Bangladesh may take this drastic zero-carbon path but this might hamper its development vision: becoming a middle-income country in the next couple of years and a high-income country by 2041. Since Bangladesh has made economic graduation its first choice, abandoning carbon-rich fossil fuels altogether cannot be on its top-priority list.

As we have seen in the ongoing Rohingya crisis, we must not wait to completely tackle the humanitarian emergency to perform our environmental responsibility. Similarly, Bangladesh’s transition from a carbon-based energy system to a renewable one should also continue along with its economic growth, not after becoming a developed country in 20 years’ time.

Bangladesh has recently shown its positive attitude in the draft National Solar Energy Roadmap 2021-2041. Although the country now produces 546 MW energy from solar energy systems, this roadmap envisages producing 6,000 MW by 2041 in a business-as-usual or low-case scenario, assuming that the anticipated policy, finance, cooperation, and technological conditions will be met and maintained. Such an increase can reduce 6.3 million MtCO2 equivalent greenhouse gas annually, which is around 7 percent of the greenhouse gas all Bangladeshis are now producing every year. This amount may increase by five times if Bangladesh could produce 30,000 MW solar energy, in a high-case scenario, over the next 20 years.

In the Nationally Determined Contributions (NDC) document of Bangladesh, submitted to the United Nations Framework Convention on Climate Change (UNFCCC) in 2015, the country promised to reduce carbon emission in transport, industry and power sectors by 5 percent by 2030, with its own initiative. If international funding and technological support are available, this reduction could go up to 15 percent. This NDC is now being revised with updated sector-wise mitigation targets, where renewable energy is expected to have an important role to play.

The highly-anticipated Mujib Climate Prosperity Plan is expected to guide us through the current decade towards resilience and prosperity by creating employment, increasing per capita income, and ensuring high annual GDP growth. The plan, it is hoped, will also ensure energy savings and efficiency in line with Bangladesh’s Energy Efficiency and Conservation Master Plan up to 2030, which envisages 20 percent more energy efficiency by 2030, compared with 2013.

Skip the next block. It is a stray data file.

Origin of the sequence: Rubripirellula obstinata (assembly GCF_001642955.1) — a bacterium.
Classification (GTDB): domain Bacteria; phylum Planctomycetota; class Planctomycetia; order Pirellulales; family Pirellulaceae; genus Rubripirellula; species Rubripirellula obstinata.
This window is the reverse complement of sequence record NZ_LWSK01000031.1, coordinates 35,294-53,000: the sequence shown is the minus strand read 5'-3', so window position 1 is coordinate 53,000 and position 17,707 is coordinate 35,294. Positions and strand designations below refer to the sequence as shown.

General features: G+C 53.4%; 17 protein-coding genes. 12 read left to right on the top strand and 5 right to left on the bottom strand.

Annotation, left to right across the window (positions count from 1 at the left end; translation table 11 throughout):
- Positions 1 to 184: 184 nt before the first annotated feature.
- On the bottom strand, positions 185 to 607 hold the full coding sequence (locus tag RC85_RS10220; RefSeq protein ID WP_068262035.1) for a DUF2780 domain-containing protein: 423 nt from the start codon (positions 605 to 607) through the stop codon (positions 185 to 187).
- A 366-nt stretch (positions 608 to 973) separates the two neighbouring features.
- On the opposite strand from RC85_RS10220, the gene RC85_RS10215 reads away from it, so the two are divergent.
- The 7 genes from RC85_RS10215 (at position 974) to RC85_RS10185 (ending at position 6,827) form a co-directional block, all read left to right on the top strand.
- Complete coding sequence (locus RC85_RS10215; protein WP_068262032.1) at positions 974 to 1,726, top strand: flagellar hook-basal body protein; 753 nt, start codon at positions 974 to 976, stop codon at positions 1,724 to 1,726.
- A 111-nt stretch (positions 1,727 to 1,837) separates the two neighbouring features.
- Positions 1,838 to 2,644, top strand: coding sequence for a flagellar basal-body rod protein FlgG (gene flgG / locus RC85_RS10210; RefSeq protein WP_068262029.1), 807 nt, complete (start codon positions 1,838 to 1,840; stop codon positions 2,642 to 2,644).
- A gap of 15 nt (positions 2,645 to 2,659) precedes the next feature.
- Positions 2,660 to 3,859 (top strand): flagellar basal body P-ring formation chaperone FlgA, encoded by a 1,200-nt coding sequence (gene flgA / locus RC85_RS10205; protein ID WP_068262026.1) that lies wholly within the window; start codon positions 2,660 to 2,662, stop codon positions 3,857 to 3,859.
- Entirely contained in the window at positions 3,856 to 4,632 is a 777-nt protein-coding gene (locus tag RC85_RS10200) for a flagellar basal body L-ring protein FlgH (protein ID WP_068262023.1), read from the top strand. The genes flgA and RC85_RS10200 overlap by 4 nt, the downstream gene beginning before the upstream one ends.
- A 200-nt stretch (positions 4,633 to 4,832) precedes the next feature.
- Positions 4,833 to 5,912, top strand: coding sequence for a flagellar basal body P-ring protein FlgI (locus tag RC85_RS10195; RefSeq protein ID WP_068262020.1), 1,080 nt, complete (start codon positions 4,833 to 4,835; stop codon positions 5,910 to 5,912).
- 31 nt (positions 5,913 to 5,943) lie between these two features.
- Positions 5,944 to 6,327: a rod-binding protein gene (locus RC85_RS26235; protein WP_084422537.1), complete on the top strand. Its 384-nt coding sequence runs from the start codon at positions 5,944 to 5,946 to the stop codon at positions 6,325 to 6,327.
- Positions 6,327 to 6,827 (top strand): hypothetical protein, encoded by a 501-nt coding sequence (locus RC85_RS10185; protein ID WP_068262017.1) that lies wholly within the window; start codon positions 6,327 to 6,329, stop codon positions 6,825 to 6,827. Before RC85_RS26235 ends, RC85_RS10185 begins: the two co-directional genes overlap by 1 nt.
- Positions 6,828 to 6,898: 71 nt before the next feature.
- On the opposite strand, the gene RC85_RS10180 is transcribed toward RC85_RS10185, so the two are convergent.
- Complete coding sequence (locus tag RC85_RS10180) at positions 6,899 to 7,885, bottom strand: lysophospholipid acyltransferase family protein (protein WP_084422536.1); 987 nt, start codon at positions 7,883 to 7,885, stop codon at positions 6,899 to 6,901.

Like Bangladesh’s experience of ensuring environmental and energy security in the Rohingya crisis, we need to monitor and evaluate the implementation and effectiveness of the above plans as well. Based on such assessments, we may need to update our plans and targets, explore innovations, and revisit our priorities.

Such re-prioritisation will guide our future energy strategies—whether we should extract oil and gas from the bottom of the Bay of Bengal, or explore on-shore and off-shore renewable energy sources like solar, wind, ocean wave or marine algae (to produce biofuel), or work with our upstream neighbours to generate hydroelectricity.

Any such re-prioritisation should be openly discussed and debated among the concerned stakeholders before making a final decision—the plan should harness available advanced technologies through international cooperation, be in line with Bangladesh’s development trajectory, and match the country’s climate leadership.

While developed countries are historically responsible for climate change, Bangladesh cannot overlook its present climate mitigation responsibilities to build a resilient future. Ensuring economic growth and transitioning to greener energy is a balancing act that we have to play.


Dr Haseeb Md. Irfanullah is an independent consultant working on environment, climate change, and research systems.

His Twitter handle is @hmirfanullah